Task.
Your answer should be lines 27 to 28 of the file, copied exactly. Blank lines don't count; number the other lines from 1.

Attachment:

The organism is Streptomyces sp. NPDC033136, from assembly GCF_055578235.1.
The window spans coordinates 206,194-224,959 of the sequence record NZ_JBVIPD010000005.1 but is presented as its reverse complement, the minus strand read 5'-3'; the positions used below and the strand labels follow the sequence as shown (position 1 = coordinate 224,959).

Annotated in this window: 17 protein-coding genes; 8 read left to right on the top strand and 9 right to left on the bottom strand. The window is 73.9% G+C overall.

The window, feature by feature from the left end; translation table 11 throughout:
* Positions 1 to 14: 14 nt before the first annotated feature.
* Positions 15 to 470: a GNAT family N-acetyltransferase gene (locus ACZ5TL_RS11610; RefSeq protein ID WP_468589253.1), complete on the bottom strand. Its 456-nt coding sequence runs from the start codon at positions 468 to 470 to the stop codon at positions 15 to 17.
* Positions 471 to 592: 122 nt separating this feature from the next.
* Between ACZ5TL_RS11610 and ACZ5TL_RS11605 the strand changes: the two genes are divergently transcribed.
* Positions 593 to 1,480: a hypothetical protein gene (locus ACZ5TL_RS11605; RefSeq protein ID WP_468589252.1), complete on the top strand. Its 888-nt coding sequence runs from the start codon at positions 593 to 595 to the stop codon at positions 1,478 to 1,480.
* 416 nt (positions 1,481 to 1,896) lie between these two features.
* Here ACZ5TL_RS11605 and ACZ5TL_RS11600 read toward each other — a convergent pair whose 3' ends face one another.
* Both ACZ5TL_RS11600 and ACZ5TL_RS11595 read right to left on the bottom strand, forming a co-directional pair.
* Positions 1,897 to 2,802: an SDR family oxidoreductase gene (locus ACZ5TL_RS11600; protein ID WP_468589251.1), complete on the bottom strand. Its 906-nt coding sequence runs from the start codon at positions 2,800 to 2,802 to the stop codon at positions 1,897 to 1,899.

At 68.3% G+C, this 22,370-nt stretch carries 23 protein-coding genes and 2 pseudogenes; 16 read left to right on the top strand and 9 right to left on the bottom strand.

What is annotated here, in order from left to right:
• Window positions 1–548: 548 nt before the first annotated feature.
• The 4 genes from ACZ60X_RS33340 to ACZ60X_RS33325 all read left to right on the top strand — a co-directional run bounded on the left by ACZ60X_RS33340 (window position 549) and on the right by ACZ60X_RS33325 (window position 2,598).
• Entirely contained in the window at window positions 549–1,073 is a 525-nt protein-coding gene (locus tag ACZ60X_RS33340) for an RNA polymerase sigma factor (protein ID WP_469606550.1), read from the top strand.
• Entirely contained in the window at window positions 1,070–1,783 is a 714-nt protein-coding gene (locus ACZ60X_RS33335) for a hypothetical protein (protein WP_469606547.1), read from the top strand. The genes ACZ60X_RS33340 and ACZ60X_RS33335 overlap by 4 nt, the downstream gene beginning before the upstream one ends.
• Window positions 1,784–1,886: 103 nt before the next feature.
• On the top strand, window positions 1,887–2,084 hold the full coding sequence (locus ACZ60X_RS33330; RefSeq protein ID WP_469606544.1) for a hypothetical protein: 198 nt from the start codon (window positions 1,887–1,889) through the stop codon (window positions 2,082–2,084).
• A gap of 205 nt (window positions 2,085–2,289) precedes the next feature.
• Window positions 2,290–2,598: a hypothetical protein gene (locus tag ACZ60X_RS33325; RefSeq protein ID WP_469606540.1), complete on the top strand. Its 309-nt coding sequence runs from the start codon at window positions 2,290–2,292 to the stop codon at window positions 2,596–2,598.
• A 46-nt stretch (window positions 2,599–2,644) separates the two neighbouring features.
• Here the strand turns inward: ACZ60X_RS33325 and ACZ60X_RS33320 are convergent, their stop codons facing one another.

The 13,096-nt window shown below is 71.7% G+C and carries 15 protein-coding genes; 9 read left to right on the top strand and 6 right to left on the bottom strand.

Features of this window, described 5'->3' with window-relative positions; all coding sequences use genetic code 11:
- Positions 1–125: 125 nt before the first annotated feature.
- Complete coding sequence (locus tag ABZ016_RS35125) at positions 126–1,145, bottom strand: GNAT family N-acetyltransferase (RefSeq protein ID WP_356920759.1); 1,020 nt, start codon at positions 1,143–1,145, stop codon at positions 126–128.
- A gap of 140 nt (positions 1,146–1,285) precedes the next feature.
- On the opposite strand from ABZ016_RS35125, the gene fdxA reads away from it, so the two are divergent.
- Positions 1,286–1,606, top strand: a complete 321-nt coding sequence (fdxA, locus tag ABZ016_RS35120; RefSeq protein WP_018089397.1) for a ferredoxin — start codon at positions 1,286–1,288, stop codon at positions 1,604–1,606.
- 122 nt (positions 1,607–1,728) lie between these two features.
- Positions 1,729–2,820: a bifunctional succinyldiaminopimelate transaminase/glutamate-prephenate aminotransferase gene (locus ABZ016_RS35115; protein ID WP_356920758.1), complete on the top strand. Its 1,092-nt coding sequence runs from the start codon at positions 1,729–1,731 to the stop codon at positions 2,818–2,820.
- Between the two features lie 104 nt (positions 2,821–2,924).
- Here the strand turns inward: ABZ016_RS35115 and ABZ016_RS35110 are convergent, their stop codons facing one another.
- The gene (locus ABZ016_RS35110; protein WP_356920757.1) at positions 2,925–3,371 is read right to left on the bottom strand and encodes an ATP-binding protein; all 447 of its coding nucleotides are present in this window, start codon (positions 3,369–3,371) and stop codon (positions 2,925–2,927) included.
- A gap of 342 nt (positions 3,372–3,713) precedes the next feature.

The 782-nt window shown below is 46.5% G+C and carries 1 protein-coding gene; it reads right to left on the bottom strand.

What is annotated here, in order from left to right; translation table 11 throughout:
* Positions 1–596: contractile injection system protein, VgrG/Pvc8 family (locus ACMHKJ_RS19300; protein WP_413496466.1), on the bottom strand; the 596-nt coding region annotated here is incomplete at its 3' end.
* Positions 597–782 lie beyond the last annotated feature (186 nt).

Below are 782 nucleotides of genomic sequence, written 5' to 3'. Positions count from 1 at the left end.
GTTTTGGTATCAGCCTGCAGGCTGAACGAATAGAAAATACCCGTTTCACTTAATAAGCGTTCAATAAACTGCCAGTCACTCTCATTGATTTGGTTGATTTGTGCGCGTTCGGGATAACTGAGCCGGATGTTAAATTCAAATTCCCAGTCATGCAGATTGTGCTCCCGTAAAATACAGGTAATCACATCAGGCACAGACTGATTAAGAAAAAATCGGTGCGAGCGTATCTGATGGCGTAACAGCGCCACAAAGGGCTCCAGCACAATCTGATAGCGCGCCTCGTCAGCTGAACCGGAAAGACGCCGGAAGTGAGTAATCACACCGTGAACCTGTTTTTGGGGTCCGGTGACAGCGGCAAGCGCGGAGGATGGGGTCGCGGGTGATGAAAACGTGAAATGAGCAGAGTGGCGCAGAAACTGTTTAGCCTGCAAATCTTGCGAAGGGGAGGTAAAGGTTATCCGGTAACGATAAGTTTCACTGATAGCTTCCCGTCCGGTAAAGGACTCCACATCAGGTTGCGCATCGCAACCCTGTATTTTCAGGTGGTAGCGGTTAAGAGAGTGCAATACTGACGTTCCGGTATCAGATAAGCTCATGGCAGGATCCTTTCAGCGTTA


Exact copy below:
Features of this window, described 5'->3' with window-relative positions; all coding sequences use genetic code 11:
- Positions 1–125: 125 nt before the first annotated feature.